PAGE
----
Starts 25 May 2011 17:30
Ends 25 May 2011 20:00
Central European Time
Leonardo da Vinci Building Main Lecture Hall
Strada Costiera, 11 I - 34151 Trieste (Italy)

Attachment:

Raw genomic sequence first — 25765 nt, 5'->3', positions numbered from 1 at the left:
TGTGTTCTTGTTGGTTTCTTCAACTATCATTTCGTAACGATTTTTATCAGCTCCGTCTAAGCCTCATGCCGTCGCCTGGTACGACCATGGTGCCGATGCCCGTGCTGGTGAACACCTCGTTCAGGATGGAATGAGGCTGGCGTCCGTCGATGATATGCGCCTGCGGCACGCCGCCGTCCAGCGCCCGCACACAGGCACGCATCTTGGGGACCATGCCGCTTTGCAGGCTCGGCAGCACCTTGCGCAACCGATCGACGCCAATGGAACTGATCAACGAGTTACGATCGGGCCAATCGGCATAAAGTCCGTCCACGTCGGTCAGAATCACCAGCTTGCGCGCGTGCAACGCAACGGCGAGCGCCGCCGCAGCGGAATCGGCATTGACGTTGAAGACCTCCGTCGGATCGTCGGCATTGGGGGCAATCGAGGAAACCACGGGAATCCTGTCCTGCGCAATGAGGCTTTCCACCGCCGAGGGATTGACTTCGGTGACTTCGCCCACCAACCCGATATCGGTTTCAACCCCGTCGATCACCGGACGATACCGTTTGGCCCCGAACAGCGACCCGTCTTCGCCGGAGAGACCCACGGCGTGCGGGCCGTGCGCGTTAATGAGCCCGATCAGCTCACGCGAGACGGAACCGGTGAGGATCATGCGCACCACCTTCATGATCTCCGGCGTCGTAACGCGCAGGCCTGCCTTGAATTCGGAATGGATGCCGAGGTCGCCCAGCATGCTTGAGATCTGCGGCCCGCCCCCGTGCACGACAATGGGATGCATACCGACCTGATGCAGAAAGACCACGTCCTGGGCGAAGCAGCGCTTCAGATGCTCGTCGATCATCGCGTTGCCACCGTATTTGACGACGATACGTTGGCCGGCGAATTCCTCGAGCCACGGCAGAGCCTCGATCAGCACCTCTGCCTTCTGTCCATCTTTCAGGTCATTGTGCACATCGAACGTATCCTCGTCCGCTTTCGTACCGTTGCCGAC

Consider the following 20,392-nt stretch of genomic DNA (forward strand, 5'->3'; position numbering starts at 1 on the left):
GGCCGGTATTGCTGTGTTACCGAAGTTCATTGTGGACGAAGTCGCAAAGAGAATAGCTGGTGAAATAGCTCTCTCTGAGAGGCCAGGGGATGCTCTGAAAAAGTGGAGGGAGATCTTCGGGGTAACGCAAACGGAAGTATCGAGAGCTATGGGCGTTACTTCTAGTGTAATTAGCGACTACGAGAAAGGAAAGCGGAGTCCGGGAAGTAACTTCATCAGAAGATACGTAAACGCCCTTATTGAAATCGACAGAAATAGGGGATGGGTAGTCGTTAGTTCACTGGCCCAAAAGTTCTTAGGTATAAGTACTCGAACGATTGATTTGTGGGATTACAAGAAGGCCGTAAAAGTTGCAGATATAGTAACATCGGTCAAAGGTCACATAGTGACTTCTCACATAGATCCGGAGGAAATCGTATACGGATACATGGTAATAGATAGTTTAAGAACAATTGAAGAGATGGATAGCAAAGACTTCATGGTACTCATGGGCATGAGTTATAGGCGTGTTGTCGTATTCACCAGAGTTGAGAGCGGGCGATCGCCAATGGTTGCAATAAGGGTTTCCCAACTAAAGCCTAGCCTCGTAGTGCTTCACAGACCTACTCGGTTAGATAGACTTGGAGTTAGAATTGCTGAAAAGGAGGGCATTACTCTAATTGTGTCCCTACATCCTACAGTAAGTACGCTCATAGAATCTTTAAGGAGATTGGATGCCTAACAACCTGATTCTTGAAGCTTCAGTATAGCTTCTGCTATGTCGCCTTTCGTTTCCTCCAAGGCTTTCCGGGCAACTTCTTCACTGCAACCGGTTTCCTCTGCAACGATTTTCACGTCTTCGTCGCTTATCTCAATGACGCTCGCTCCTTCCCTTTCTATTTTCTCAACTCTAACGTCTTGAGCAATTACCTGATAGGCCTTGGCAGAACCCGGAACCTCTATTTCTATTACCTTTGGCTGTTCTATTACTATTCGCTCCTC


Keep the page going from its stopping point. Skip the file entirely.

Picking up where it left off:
Abstract Where crust shortens horizontally and thickens, isostatic compensation of the thick crust requires that a mountain range or high plateau form. Yet, mantle lithosphere must also shorten horizontally, and if it thickens, it should provide a weight that maintains the range at a lower elevation than it would be if isostatic compensation resulted only from thickened crust. Being cold and dense, mantle lithosphere (or at least its lower part) should be convectively unstable, and hence should sink rapidly into the underying asthenosphere as downwelling sheets or plumes. Indeed, tomographic images of mountain ranges do not, in general, reveal a deep root of thickened mantle lithosphere, suggesting that some process removed it. Removal of mantle lithosphere should make the remaining lithosphere more buoyant, and when (if) mantle lithosphere is removed, the earth’s surface should rise. I exploit seismological images of upper mantle structure, numerical experiments of Rayleigh-Taylor instability (arising when a dense layer overlies a less dense one), and inferences of paleo-altimetry, among other geologic observations to argue that mantle lithosphere commonly is removed when mountain ranges are built, with unexpected consequences in some cases. I will use geological and geophysical data from Tibet, the Andes, the Tien Shan, etc. to illustrate apparent consequences of removal of mantle lithosphere. (Anyhow, if all of this interpretation proves to be nonsense, I hope to present interesting facts and well executed numerical experiments that others will find useful.)